Winter Heating Advice to Prevent Fires
Firefighters are warning people to be careful warming their homes this winter after a rash of fires across the valley. In just the past two weeks, there have been at least eight significant fires at homes across our desert. Video by kmir6.comvideo
Firefighters are warning people to be careful warming their homes this winter after a rash of fires across the valley.
In just the past two weeks, there have been at least eight significant fires at homes across our desert.
Those blazes have left many families without shelter right in the middle of the holiday season.
When the temperature drops, the chances of a fire in your home goes up.
"I think across the board, generally in the cooler months, fires do increase," said Cathedral City Fire Captain Eric Hauser.
And the cooler temps this winter aren't helping.
"People have a tendency to utilize more heating appliances, central heating and so forth," said Battalion Chief Bonifacio De La Cruz with Calfire, Riverside County Fire Department.
Cathedral City Fire told us some of the main causes of home fires in the winter.
"Space heaters that are improperly used inside the home. Candles are used frequently, and they're not put on solid tables or surfaces and they get knocked over by children or pets, so candles are responsible, as well as the space heaters for fires this time of year," said Hauser.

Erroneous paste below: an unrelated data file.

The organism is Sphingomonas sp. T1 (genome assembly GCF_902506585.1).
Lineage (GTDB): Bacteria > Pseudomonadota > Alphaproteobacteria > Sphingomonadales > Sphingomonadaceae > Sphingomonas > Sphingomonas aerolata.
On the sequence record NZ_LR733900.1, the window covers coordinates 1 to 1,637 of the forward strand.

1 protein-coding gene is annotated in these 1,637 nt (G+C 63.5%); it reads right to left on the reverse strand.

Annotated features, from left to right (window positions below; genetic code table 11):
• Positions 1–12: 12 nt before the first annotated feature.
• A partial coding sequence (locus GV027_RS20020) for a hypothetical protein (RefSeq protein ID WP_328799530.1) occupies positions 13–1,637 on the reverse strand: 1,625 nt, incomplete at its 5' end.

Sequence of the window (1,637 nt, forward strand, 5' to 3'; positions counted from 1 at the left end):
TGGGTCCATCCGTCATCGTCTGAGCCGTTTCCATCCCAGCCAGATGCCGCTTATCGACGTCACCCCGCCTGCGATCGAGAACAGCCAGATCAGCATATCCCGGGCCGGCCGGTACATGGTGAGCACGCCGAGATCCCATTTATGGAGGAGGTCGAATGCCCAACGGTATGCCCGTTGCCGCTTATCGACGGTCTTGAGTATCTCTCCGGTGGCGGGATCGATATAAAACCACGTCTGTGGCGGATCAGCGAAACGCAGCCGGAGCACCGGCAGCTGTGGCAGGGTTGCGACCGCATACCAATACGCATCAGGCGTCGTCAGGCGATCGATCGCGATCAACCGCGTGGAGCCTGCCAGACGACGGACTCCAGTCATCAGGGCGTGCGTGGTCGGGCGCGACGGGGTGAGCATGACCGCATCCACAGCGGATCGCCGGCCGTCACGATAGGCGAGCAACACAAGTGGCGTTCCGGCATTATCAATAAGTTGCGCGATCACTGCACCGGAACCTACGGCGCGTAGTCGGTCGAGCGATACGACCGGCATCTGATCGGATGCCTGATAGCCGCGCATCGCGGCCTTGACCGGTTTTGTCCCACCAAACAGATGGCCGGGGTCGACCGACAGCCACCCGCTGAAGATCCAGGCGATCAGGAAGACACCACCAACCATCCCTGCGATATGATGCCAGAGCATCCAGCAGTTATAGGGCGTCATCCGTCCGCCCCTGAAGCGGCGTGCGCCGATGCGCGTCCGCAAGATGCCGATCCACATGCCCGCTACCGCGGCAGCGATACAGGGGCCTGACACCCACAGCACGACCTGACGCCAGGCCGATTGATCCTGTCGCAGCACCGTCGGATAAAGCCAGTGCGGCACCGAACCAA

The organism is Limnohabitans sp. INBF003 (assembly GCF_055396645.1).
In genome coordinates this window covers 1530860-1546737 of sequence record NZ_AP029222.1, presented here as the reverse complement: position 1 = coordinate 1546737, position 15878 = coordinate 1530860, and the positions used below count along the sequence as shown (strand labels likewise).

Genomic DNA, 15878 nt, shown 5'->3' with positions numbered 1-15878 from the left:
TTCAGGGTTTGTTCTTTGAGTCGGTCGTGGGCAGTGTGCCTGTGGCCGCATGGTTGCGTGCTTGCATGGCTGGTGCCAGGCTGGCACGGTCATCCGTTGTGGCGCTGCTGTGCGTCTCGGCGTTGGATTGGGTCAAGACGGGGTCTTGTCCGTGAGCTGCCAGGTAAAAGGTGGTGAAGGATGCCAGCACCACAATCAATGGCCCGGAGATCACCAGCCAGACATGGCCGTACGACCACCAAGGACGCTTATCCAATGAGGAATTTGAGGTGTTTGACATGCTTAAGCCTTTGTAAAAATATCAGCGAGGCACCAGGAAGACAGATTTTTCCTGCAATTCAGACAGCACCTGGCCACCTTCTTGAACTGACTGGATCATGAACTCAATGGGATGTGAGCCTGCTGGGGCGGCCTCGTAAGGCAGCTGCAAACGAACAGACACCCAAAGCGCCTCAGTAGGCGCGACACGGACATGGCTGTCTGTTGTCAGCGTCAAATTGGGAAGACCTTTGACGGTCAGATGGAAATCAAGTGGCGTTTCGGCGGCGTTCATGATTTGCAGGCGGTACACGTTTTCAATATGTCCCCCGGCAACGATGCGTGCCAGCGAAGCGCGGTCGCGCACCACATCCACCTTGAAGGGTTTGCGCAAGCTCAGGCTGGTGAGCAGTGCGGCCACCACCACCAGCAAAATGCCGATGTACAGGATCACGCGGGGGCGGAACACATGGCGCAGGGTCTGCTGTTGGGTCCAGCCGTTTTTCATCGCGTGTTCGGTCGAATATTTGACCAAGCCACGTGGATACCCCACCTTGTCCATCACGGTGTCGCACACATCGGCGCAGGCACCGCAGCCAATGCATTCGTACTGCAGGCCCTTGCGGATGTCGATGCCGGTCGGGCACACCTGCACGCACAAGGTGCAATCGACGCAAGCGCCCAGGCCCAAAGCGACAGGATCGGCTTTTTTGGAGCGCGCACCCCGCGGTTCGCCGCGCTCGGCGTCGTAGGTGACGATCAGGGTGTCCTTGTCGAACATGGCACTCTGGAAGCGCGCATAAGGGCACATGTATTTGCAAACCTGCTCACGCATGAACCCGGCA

Calfire showed us how to correctly use a space heater.
"Plug directly into the outlet, not using excessive array of extension cords," said De La Cruz.
And be careful not to overload your outlets, even if they are this circuit breaker type.
"Even though there's quite a few tabs here, it is designed to handle no more that 50 amps of electricity, which will overload it," said De La Cruz.
Don't use any open flame to heat your home.
Chimney's should be inspected once a year, and cleaned as needed.
Furnaces should also be checked at the start of the cold months.
Firefighters say it is crucial to check the batteries in your smoke and carbon monoxide detectors every six months.
"You want to make sure you have at least a carbon monoxide detector in the areas where you sleep and then make sure that all your gas burning appliances are burning cleanly and they are maintained," said Hauser.
So firefighters say a little preparation for the cold, can go a long way in keeping you and your family safe from fire.
Our local Red Cross chapter told us they have responded to about 25 percent more house fires than in previous years -- and that is taxing their resources.